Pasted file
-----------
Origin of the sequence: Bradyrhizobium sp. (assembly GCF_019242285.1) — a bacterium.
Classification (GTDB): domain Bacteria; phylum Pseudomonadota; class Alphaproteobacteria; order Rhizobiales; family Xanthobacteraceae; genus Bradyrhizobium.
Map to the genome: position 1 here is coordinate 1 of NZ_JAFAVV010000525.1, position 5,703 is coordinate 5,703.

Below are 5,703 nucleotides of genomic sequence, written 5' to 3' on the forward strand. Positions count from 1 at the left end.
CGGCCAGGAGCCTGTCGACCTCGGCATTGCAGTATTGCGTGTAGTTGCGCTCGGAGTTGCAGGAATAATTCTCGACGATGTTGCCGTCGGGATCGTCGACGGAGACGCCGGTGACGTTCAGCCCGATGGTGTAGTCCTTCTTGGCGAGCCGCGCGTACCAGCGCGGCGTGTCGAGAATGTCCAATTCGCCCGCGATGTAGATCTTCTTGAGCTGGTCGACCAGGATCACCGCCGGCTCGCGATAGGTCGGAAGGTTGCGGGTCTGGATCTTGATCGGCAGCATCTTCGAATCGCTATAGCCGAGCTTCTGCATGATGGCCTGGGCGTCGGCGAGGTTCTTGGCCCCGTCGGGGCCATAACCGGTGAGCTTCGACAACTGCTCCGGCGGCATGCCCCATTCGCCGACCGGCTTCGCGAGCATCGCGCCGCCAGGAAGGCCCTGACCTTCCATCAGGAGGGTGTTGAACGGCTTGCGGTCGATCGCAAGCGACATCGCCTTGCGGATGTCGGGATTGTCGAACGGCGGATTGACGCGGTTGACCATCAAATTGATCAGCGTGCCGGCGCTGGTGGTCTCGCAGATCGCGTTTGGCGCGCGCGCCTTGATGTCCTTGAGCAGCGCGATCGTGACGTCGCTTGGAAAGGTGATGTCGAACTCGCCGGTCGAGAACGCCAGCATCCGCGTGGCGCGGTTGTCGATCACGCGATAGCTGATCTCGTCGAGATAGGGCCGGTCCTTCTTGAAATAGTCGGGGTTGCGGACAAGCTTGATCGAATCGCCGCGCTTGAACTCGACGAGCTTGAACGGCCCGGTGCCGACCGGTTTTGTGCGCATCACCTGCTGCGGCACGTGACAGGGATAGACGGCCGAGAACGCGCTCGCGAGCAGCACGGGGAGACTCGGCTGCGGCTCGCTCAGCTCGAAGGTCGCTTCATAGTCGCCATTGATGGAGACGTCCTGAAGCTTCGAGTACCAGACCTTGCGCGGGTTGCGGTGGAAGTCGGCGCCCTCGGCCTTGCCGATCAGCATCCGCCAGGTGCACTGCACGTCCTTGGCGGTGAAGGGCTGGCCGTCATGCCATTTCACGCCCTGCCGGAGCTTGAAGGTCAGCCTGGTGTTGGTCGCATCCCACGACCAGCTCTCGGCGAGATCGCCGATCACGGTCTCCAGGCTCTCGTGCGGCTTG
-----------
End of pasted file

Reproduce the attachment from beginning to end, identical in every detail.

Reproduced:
Origin of the sequence: Bradyrhizobium sp. (assembly GCF_019242285.1) — a bacterium.
Classification (GTDB): domain Bacteria; phylum Pseudomonadota; class Alphaproteobacteria; order Rhizobiales; family Xanthobacteraceae; genus Bradyrhizobium.
Map to the genome: position 1 here is coordinate 1 of NZ_JAFAVV010000525.1, position 5,703 is coordinate 5,703.

Below are 5,703 nucleotides of genomic sequence, written 5' to 3' on the forward strand. Positions count from 1 at the left end.
CGGCCAGGAGCCTGTCGACCTCGGCATTGCAGTATTGCGTGTAGTTGCGCTCGGAGTTGCAGGAATAATTCTCGACGATGTTGCCGTCGGGATCGTCGACGGAGACGCCGGTGACGTTCAGCCCGATGGTGTAGTCCTTCTTGGCGAGCCGCGCGTACCAGCGCGGCGTGTCGAGAATGTCCAATTCGCCCGCGATGTAGATCTTCTTGAGCTGGTCGACCAGGATCACCGCCGGCTCGCGATAGGTCGGAAGGTTGCGGGTCTGGATCTTGATCGGCAGCATCTTCGAATCGCTATAGCCGAGCTTCTGCATGATGGCCTGGGCGTCGGCGAGGTTCTTGGCCCCGTCGGGGCCATAACCGGTGAGCTTCGACAACTGCTCCGGCGGCATGCCCCATTCGCCGACCGGCTTCGCGAGCATCGCGCCGCCAGGAAGGCCCTGACCTTCCATCAGGAGGGTGTTGAACGGCTTGCGGTCGATCGCAAGCGACATCGCCTTGCGGATGTCGGGATTGTCGAACGGCGGATTGACGCGGTTGACCATCAAATTGATCAGCGTGCCGGCGCTGGTGGTCTCGCAGATCGCGTTTGGCGCGCGCGCCTTGATGTCCTTGAGCAGCGCGATCGTGACGTCGCTTGGAAAGGTGATGTCGAACTCGCCGGTCGAGAACGCCAGCATCCGCGTGGCGCGGTTGTCGATCACGCGATAGCTGATCTCGTCGAGATAGGGCCGGTCCTTCTTGAAATAGTCGGGGTTGCGGACAAGCTTGATCGAATCGCCGCGCTTGAACTCGACGAGCTTGAACGGCCCGGTGCCGACCGGTTTTGTGCGCATCACCTGCTGCGGCACGTGACAGGGATAGACGGCCGAGAACGCGCTCGCGAGCAGCACGGGGAGACTCGGCTGCGGCTCGCTCAGCTCGAAGGTCGCTTCATAGTCGCCATTGATGGAGACGTCCTGAAGCTTCGAGTACCAGACCTTGCGCGGGTTGCGGTGGAAGTCGGCGCCCTCGGCCTTGCCGATCAGCATCCGCCAGGTGCACTGCACGTCCTTGGCGGTGAAGGGCTGGCCGTCATGCCATTTCACGCCCTGCCGGAGCTTGAAGGTCAGCCTGGTGTTGGTCGCATCCCACGACCAGCTCTCGGCGAGATCGCCGATCACGGTCTCCAGGCTCTCGTGCGGCTTG